Does The Type of Credit Card You Get Really Matter?

When you're evaluating the benefits of one credit card over another, you have a lot of different factors to consider, including fees, rewards, and interest rates. But does the type of credit card you choose matter at all? Is there any real difference between a Visa and a Discover card with the exact same terms?

There are four major credit card networks in the US: Visa, Mastercard, Discover, and American Express. These companies offer a network of infrastructure that allows merchants to swipe your card and then collect the money from your card issuer. They also set the fees that the merchant must pay to use the network – that's right, every time you swipe your card, the merchant must pay for the privilege of allowing you to do so.


Network Fees

The fees that your merchant pays, also known as interchange fees, are not static; Visa and Mastercard adjust their rates twice a year. Different types of businesses also pay different rates, and they may have different fees for different tiers of credit cards and debit cards. For instance, a Visa debit card transaction at a grocery store may have a smaller interchange fee associated with it than a restaurant even if the transactions themselves cost the same amount.

Online shopping is usually more expensive for the retailer because swiping a card is typically cheaper than typing in your card number on a website.

The logos of the four major credit card networks in the United StatesOf the four major credit card networks in the US, Visa usually has the lowest processing fees. American Express often has higher fees.


NetworkAverage Credit Card Processing Fee
Mastercard1.55% - 2.6%
Visa1.43% - 2.4%
Discover1.56% - 2.3%
American Express2.5% - 3.5%

These are on top of any additional fees that the credit card networks may charge such as charge-back fees, terminal rental fees, and IRS reporting fees. These fees are paid by the merchants, but they also affect you as a consumer. American Express almost always has higher fees than Visa, Mastercard and Discover, which is why you're more likely to encounter a merchant that won't accept it. If you're in the market for a new credit card, you may want to make sure you have a Visa or Mastercard as a backup instead of only having Discover or American Express, as Visa and Mastercard were accepted at 10.7 million locations in the US at the end of 2019, compared to 10.6 million for Discover or AMEX. Costco is one merchant that only accepts Visa, and those without a Visa card may be out of luck.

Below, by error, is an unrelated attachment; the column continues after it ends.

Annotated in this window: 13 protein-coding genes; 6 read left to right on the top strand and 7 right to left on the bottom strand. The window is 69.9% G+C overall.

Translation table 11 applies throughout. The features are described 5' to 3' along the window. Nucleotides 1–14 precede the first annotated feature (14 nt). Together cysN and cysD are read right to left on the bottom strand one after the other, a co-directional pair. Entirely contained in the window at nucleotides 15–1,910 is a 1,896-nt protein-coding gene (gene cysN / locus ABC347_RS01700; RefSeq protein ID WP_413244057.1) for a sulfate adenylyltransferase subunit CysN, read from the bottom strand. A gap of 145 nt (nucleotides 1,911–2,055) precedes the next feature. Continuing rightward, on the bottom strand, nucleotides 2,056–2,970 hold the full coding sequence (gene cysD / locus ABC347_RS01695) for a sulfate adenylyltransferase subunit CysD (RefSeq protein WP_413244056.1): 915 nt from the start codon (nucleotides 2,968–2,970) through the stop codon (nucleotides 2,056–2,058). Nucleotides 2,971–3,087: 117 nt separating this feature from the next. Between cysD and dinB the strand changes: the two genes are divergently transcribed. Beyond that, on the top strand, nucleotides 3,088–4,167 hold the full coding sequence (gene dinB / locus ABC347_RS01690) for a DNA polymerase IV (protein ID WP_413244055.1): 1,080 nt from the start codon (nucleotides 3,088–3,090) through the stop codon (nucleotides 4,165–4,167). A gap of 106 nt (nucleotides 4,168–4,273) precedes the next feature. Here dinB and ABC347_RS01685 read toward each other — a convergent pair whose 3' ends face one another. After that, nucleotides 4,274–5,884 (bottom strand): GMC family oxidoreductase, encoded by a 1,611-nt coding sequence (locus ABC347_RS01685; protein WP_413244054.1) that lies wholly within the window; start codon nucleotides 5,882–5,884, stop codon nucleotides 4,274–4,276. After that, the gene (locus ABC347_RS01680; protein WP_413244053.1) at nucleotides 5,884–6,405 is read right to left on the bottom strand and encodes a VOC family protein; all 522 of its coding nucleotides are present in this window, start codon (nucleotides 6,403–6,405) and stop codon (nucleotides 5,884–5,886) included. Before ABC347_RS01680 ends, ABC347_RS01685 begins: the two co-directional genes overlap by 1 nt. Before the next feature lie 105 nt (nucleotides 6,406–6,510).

Issuers vs. Networks

Pull out the credit card in your wallet and take a look at it. Chances are, if it's a Visa or Mastercard, you'll see their logo as well as the logo of the bank that issued it. That's because Visa and Mastercard are card networks, but do not actually issue the cards themselves. They merely facilitate payments between the merchant and the bank that issued the card.

On the other hand, Discover and American Express both process transactions and issue cards. As with the fees, this may not have a big impact on you as the cardholder. However, it does mean that you can't take advantage of having a card linked to your bank. if you are interested in building a deeper relationship with your bank to get better interest rates or have everything consolidated into one app, Discover and American Express may not be the strongest options.

When picking your next credit card, consider the array of cards that you already have, and ask yourself if you are interested in diversifying the different networks that you may be able to use if one retailer does not accept a certain type of card. However, as most of the practical differences are behind the scenes and don't affect you, your considerations should be given to the different types of rewards you can get through the card and the fees you will pay before you worry about which card network you might want to use.

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